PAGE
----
- Nature News, Published online 11 May 2011 | Nature | doi:10.1038/news.2011.285
- The evolutionary tree of fungi grows a new branch, Marian Turner
Also see the current Wikipedia article Rozella
Sex in fungi
I would like to convert the refs in this article to List-defined refs, and at the same time clean up any minor formatting inconsistencies. If there are any objections to this, let me know, otherwise I'll do this in about a week. Sasata (talk) 20:05, 21 June 2011 (UTC)
- I'm curious what this would look like. The MoS link doesn't make the distinction very clear between this sort of reference tagging and other formats. Can you give an example of a page that uses this style? Again, this is more out of curiosity, in case I'd like to use it somewhere myself. --EncycloPetey (talk) 23:50, 21 June 2011 (UTC)
- Sure, check out Verpa bohemica. There's no change to the way the refs look to the reader, but internally they all get moved to the end, which makes editing and article maintenance easier. Sasata (talk) 00:00, 22 June 2011 (UTC)
- Thanks. That does indeed look much easier to maintain. --EncycloPetey (talk) 00:05, 22 June 2011 (UTC)
- Follow-up question: Is there a tool or mechanism for identifying listed references that aren't actually cited in the article? --EncycloPetey (talk) 00:30, 22 June 2011 (UTC)
- Sure, check out Verpa bohemica. There's no change to the way the refs look to the reader, but internally they all get moved to the end, which makes editing and article maintenance easier. Sasata (talk) 00:00, 22 June 2011 (UTC)
Hello Sasata, this re-formatting suggestion is excellent. It'll make for much easier reading of the source text, and one can almost at a glance see any formatting discrepancies in the ref list (unless of course a whimsical bot comes along and screws it up again ;-) ). Malljaja (talk) 01:16, 22 June 2011 (UTC)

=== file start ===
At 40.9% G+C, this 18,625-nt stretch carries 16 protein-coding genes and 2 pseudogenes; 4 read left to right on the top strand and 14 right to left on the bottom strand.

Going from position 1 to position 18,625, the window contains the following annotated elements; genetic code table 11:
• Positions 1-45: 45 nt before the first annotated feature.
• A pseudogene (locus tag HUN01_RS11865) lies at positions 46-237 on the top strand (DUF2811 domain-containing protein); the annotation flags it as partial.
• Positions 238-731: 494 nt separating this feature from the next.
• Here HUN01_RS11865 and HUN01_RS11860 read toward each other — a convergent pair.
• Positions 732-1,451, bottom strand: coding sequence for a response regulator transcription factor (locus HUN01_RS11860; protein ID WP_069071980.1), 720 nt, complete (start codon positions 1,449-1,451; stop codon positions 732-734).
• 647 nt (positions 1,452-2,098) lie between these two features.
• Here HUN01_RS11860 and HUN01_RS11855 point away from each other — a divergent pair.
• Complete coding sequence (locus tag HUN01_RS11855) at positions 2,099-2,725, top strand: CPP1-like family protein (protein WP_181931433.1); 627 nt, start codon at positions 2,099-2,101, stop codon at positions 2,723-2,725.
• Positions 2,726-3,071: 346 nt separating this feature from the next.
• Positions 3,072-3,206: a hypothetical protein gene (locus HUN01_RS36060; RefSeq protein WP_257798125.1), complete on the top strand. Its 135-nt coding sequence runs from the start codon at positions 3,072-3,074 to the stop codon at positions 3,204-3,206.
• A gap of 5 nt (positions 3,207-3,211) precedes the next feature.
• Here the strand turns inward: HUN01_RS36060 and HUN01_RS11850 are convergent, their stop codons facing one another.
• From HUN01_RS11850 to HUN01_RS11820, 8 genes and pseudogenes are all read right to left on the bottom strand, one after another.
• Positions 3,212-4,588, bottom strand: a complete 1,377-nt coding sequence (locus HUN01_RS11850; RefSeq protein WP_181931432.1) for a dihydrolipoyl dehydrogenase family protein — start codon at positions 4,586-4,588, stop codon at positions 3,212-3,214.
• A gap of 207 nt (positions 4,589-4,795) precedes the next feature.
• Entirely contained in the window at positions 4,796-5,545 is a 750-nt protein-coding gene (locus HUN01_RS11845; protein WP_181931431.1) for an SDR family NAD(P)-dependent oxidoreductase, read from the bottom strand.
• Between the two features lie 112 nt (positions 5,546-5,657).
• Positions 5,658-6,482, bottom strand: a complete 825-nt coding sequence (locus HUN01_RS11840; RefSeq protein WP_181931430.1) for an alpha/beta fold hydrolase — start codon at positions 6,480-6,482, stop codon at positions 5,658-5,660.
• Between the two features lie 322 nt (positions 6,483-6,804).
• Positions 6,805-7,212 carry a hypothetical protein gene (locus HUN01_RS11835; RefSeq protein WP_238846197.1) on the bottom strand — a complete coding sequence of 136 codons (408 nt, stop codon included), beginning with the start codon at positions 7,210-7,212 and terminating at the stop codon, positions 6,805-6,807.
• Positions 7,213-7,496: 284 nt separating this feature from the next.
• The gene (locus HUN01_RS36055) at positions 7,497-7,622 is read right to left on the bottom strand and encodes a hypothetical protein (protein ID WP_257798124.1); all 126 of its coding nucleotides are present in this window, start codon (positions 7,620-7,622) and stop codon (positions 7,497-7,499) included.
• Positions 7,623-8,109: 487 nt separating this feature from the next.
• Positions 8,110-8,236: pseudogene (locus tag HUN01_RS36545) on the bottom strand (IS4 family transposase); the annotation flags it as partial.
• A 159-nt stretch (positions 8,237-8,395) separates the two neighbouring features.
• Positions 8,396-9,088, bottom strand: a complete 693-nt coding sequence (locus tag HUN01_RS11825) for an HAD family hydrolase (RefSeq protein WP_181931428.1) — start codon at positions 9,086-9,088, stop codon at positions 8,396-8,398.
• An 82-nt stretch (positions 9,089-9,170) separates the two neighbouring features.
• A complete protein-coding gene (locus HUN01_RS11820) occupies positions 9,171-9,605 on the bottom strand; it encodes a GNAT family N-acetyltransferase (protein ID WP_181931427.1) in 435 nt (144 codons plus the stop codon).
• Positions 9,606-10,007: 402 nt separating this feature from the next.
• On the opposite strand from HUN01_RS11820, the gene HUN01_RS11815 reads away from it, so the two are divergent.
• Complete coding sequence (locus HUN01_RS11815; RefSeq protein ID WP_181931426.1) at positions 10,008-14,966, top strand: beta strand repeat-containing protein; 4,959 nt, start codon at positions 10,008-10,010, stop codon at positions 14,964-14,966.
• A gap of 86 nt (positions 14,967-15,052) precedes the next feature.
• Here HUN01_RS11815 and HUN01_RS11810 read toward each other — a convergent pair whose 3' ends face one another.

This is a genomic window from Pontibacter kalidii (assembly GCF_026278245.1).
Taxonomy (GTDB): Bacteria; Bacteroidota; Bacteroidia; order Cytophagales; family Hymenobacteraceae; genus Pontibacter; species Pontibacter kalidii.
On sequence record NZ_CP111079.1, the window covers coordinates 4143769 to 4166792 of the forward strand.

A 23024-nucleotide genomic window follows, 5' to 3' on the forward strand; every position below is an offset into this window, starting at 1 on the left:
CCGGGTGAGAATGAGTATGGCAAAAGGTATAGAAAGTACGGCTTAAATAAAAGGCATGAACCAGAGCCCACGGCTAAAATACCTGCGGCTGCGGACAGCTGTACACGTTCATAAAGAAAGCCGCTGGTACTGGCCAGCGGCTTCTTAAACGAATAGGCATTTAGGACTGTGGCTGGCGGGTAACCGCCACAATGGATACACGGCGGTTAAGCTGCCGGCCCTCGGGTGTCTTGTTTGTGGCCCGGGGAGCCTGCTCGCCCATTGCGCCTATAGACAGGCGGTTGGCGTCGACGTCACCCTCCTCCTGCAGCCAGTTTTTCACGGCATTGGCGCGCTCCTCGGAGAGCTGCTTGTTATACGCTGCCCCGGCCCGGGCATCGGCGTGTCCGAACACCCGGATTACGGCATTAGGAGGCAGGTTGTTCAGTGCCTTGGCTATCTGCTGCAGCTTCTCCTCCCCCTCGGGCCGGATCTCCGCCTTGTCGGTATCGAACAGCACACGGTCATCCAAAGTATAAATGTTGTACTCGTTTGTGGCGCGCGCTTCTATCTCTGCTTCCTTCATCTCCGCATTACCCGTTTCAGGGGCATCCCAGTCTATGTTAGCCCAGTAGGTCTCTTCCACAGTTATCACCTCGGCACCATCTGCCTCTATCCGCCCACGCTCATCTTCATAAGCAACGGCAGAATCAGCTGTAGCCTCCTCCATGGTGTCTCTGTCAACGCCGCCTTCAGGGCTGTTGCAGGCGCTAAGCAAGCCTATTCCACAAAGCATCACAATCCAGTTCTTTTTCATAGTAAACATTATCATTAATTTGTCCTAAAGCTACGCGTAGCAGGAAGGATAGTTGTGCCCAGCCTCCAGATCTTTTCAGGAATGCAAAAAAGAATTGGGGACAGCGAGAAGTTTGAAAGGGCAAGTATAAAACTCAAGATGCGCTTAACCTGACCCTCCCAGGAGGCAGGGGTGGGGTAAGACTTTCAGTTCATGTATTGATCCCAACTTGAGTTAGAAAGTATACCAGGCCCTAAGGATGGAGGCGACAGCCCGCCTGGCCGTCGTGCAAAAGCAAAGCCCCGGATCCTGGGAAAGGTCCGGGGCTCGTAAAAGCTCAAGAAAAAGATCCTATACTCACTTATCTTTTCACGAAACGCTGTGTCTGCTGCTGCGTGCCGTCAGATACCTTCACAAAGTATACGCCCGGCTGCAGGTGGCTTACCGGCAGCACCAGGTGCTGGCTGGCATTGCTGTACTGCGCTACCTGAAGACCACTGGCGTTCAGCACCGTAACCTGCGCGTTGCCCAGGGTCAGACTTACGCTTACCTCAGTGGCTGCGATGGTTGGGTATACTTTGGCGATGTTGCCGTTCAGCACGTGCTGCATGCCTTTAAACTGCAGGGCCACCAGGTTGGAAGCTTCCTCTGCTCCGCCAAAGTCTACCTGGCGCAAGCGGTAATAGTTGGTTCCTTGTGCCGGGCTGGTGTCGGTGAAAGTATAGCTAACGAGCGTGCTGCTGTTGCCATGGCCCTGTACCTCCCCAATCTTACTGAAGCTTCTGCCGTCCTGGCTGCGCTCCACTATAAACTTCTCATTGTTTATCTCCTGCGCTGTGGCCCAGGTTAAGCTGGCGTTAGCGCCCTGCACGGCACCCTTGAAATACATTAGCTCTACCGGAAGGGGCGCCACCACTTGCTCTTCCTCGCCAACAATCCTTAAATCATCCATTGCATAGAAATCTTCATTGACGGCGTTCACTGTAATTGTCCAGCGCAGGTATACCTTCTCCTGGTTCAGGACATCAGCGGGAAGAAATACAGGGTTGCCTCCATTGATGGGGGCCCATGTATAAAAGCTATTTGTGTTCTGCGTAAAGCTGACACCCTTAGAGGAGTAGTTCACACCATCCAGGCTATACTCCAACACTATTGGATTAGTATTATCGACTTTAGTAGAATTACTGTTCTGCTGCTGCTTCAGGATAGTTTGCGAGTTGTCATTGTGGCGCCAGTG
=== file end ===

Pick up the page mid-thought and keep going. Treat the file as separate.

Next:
- Yeah, one problem is when one specifies the authors with the parameter "last=", the bot thinks the parameter "first=" is missing and "helpfully" adds it. I didn't know this formatting nuance (and others) when we worked on this article 2 years ago. When I convert the refs, I'll fix these, as well as other stuff like remove empty parameters, eliminate retrieval dates for convenience links print-based sources, add missing doi's, etc. I've done this enough times now to know what's needed to keep the citation bot away :) Sasata (talk) 01:28, 22 June 2011 (UTC)
- OK, the deed is done (it only took four hours!) There's further tweaking that could be done (for example, most of the Mycologia refs are available for free viewing on the Cyberliber page, so direct links for all those would be handy), but my brain is fried, so I'll leave it for another day. Sasata (talk) 21:28, 29 June 2011 (UTC)
Use of "lifestyle" in descriptions
I noticed the use of "lifestyle" in both the Fungus and Evolution of fungi articles. However, isn't this mostly an expression having to do with psychology and sociology? It somehow appears to insert an awkward tone to a scientific encyclopedic description. Do other readers also stumble on that expression with the same impression? 188.8.131.52 (talk) 07:43, 17 July 2011 (UTC)
- The term lifestyle is quite commonly used in biology. For example, have a look here. So even though many lay readers might connote it with human activity and expression, it's the appropriate term here. Malljaja (talk) 14:04, 18 July 2011 (UTC)